By Sharon Holbrook of SharonHolbrook.com
Every Thursday, I get the treat of spending an hour in my daughter’s kindergarten classroom, helping with “writer’s workshop.” The kids scratch out a sentence or two about what’s going on in their lives, and we adults help them work through sounding out words and getting them down on paper.
A friend told me, “That’s perfect for you, since you’re a writer!” I laughed that one off, because what could adult freelance writing really have in common with 5-year-olds learning to craft their first small stories?[bctt tweet=”What could adult freelance writing have in common w/5-year-olds crafting their first small stories?” username=”BeyondYourBlog”]
Well, when I started to think about it, quite a bit, in fact. I listened to myself and found that much of my advice to kindergartners is just as helpful for us adult writers. And I listened to them, and found that they could teach me too.
When you’re stuck on where to begin, talk it out.
To a child with a blank page and a daydreamy look, I’ll often say, “Put down the pen and talk to me first. What do you think you want to say?” Through a bit of chitchat, we can figure out what the kid’s story is, and then the work of turning it into words on paper can really begin. Similarly, when I find myself with a vague idea, I bounce it off my husband or one of my writer groups and find that it begins to find its focus and direction as we talk it out.
Let yourself shine through.
To the child who writes one sentence, such as “I watched the basketball game last night” or “I played in the snow,” I’ll ask, “Where is Sam in this? I want to know how that made you feel. Tell me more. Were you excited? Were you cold? Did anything funny or unusual happen?” We adults need to do the same digging – and of course, more. Surface level writing can tell us the facts, but the human emotions underneath it all are what make it come alive and relate to the reader. Dig deep (and, yes, deeper than a kindergartener!).
Accept editing as part of the process.
Little kids today write words using “inventive spelling.” That means they trust their ears—their knowledge of letters and letter sounds—to sound out words as best they can. “Excited” may come out as “egsitd.” Because that’s part of their learning process, I don’t correct their spelling, but for especially inventive (and unintelligible) spelling I will ask, “Do you mind if I make a note here so that Mrs. J [their teacher] can understand the word you were writing?” They always, always immediately say yes, and are exceptionally gracious accepters of my editing pen. May I always be so open to my editors’ pens.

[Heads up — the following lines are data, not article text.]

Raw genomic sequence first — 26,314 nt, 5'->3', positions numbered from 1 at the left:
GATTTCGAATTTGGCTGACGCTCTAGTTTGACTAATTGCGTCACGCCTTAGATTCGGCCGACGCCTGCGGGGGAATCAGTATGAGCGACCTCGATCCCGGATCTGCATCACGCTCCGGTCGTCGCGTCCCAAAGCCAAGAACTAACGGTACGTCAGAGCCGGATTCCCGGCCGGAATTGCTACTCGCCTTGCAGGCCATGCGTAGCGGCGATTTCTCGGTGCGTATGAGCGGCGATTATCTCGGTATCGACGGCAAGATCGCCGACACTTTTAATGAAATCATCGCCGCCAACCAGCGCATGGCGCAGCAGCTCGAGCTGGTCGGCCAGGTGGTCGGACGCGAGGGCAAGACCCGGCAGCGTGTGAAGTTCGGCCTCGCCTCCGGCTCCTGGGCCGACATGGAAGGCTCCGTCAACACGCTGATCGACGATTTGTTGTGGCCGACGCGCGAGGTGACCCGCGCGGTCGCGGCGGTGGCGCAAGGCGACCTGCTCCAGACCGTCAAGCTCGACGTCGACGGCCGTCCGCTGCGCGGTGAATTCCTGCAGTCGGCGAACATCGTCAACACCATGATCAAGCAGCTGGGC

Make sure the reader understands.
Sometimes we adult writers forget to step back and take the reader’s perspective and confirm that we are making ourselves clear and logical. Kindergartners never forget that. They must learn to put their “Mr. Spacer” index finger down between words so the reader can see a space and understand where one word ends and the other begins. They must make their penmanship relatively clear and readable. They must write from left to right and keep their words (roughly) on the lines. The basic art of writing is making oneself understood to someone else. That’s something a brand-new 5-year-old writer isn’t allowed to forget, and something that a 35 or 55-year-old writer can’t afford to forget. The reader comes first.
Work hard and don’t give up.
I see the fatigue. After 10 minutes, the pen starts twirling and the chair begins to squeak on the floor and the wiggles begin. Yes, these kids need to move. We all do. But if we really zero in on working, what we were afraid was too hard/boring/unappealing often takes just a few minutes of focus to actually complete. “Let’s just work on this last bit, and then we can read a book together.” And then they do, and they find that what took 4 minutes of procrastination took 10 seconds of actual work.
I thought I was helping out in the classroom when I volunteered for this little gig. And, surely, I am. But what’s also true is that it’s been a gift to me, a chance to see writing at its most elemental, and often, at its most joyful.[bctt tweet=”Writing Lessons Learned From A Kindergarten Class” username=”BeyondYourBlog”]
Sharon Holbrook’s writing appears in The New York Times, Washington Post, and other national publications. She is also a regular contributing blogger at Brain, Child Magazine. Find her on Facebook, Twitter, and at www.sharonholbrook.com. Sharon is a mom of three and lives with her family in Cleveland, Ohio.